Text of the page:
Epidemiol Prev 2018; 42 (5-6): 69-75

Towards an assessment of the health impact of industrially contaminated sites: waste landfills in Europe

  • Gavin Shaddick1

  • Andrea Ranzi2

  • Matthew L. Thomas3

  • Roman Aguirre-Perez1

  • Maria Bekker-Nielsen Dunbar4

  • Federica Parmagnani2

  • Marco Martuzzi5

  1. Department of Mathematics, University of Exeter (UK)
  2. Environmental Health Reference Centre, Regional Agency for Prevention, Environment, and Energy of Emilia-Romagna, Modena (Italy)
  3. Department of Mathematical Sciences, University of Bath (UK)
  4. Emergency Response Department, Public Health England, Porton Down (UK)
  5. World Health Organization, European Centre for Environment and Health, Bonn (Germany)
Gavin Shaddick -


OBJECTIVES: this paper is based upon work from COST Action ICSHNet. To develop and apply recently proposed methods for assessing the health impact of pollution from contaminated sites and apply them to the case of landfills using available large European datasets.
standard methods for health impact assessment and burden of disease were applied using the available evidence on the health effects of living near a landfill. Geo-referenced data on landfills from the European Pollutant and Transfer Register (E-PRTR) were combined with population density data (European Environment Agency dataset) and disease frequency data from European health for all database (HfA); uncertainty was assessed via simulation methods.
Countries covered by the European Environment Agency’s E-PRTR registry on contaminated sites were considered (European Union Member States plus four additional European Countries) for the period 2007-2014.
Four outcomes, for which suggestive evidence is available, were included: • low birth weight; • congenital anomalies; • respiratory disease; • annoyance from odour. Firstly, they were analysed separately, in terms of excess number of cases, and then combined into disability-adjusted life years (DALYs).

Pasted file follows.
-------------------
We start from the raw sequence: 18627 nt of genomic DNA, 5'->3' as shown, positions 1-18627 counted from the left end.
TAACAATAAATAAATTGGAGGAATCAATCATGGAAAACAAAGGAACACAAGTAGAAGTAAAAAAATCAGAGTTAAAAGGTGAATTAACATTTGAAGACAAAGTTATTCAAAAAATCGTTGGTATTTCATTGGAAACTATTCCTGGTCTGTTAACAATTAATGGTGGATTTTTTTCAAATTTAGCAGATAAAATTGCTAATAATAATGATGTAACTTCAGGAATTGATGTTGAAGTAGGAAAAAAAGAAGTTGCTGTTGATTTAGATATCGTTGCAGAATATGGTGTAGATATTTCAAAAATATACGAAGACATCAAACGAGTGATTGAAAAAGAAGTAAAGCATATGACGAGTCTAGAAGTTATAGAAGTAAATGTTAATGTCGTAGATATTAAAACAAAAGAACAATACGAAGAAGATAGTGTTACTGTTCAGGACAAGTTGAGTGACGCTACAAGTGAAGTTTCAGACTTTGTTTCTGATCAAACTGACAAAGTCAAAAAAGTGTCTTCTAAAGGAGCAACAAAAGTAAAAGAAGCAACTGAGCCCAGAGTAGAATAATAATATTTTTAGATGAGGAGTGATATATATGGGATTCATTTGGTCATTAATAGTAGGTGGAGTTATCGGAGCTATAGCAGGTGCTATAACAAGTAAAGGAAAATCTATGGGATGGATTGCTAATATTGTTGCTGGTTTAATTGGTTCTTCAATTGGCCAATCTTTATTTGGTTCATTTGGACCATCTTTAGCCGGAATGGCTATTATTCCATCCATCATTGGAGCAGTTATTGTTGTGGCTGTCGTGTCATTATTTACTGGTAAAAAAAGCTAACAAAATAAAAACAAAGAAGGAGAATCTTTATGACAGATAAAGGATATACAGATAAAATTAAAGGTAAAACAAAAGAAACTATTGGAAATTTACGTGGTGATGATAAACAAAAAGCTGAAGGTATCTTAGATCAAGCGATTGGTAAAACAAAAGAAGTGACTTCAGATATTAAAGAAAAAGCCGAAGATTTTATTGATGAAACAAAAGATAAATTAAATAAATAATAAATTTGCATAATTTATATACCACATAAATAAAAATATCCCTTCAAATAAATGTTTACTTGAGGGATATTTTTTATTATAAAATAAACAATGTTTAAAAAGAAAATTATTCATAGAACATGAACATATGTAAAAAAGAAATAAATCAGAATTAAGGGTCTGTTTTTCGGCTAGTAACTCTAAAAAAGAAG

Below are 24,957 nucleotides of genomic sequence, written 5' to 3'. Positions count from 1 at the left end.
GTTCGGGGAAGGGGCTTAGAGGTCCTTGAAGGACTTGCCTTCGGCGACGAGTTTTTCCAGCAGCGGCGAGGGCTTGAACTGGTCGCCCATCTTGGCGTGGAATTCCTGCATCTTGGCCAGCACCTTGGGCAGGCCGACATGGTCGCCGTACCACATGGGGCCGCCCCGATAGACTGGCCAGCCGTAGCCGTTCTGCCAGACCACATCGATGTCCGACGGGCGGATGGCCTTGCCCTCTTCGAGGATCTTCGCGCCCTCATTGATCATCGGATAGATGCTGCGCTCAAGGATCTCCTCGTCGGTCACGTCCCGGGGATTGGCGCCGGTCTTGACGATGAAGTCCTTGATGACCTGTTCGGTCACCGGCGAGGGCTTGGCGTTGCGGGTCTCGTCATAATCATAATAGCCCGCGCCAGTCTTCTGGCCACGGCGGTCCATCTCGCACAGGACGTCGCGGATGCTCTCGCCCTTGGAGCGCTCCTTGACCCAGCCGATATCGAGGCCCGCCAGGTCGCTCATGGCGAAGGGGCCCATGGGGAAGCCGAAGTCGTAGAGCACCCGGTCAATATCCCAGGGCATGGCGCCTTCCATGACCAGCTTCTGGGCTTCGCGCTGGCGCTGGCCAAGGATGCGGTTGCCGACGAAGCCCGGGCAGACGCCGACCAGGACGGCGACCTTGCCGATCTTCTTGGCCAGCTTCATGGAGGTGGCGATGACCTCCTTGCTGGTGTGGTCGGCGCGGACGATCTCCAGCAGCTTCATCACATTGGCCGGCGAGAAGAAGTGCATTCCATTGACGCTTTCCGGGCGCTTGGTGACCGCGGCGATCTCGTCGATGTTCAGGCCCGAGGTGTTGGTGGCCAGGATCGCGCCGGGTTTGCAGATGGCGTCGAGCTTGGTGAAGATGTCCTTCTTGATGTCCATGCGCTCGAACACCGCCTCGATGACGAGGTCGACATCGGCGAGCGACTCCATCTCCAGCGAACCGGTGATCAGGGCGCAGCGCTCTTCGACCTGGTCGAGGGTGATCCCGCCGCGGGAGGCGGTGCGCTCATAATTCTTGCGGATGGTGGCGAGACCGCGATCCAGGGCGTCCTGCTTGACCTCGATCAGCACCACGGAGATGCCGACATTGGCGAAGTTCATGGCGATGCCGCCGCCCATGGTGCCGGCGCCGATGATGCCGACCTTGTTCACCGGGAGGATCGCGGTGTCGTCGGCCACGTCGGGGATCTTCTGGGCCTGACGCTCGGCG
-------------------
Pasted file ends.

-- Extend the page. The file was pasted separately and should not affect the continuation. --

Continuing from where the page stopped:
1,544 landfill sites were considered. 29.3 million people (6% of the total population) live within 4 km from one or more of these sites. The number of yearly attributable cases associated with low birth weight, congenital anomalies, respiratory diseases, and annoyance from odour were estimated, respectively, at 1,239, 70, 33,039, and 1,582,624. Associated DALYs were 10,192, 958, 2,688, and 47,505, respectively; 61,325 in total.
estimates indicate a sizable health impact, largest for annoyance from odour, given the high frequency of the outcome and in spite of its lesser severity compared to the other ones. Application of the methodology is relatively straightforward, once the main assumption of causality is made. The present work offers a first approximation of the impact on health of waste landfills in Europe and can be further applied to other contaminated sites.

Keywords: health impact analysis, industrially contaminated sites, landfill, disability adjusted life years.


What is already known

  • In spite of increasingly ambitious goals on re-using and recycling, landfills and incinerators remain widely used to manage the final phase of waste disposal.
  • A number of studies investigated the possible health effects on populations living in proximity of landfills and incinerators, finding associations with a variety of health outcomes.
  • The importance of this issue is reflected by the inclusion of waste and contaminated sites among the priorities of the Declaration of the 6th Ministerial Conference on Environment and Health (Ostrava, Czech Republic, 2017).


What this paper adds

  • An estimate of the population residing in close proximity to landfills in the EU is proposed: almost 30 million people (approximately 6% of the total population) reside within 4 km of a waste landfill facility.
  • The burden of disease associated with living close to a landfill, measured through DALYs per year, was estimated, ranging from 47,505 for annoyance from odour to 958 for congenital anomalies.
  • A methodology for health impact assessment of environmental stressors due to the presence of landfills, allowing for sources of uncertainty, that could be used more broadly in the field of environmental health impact analyses and contaminated sites, is proposed.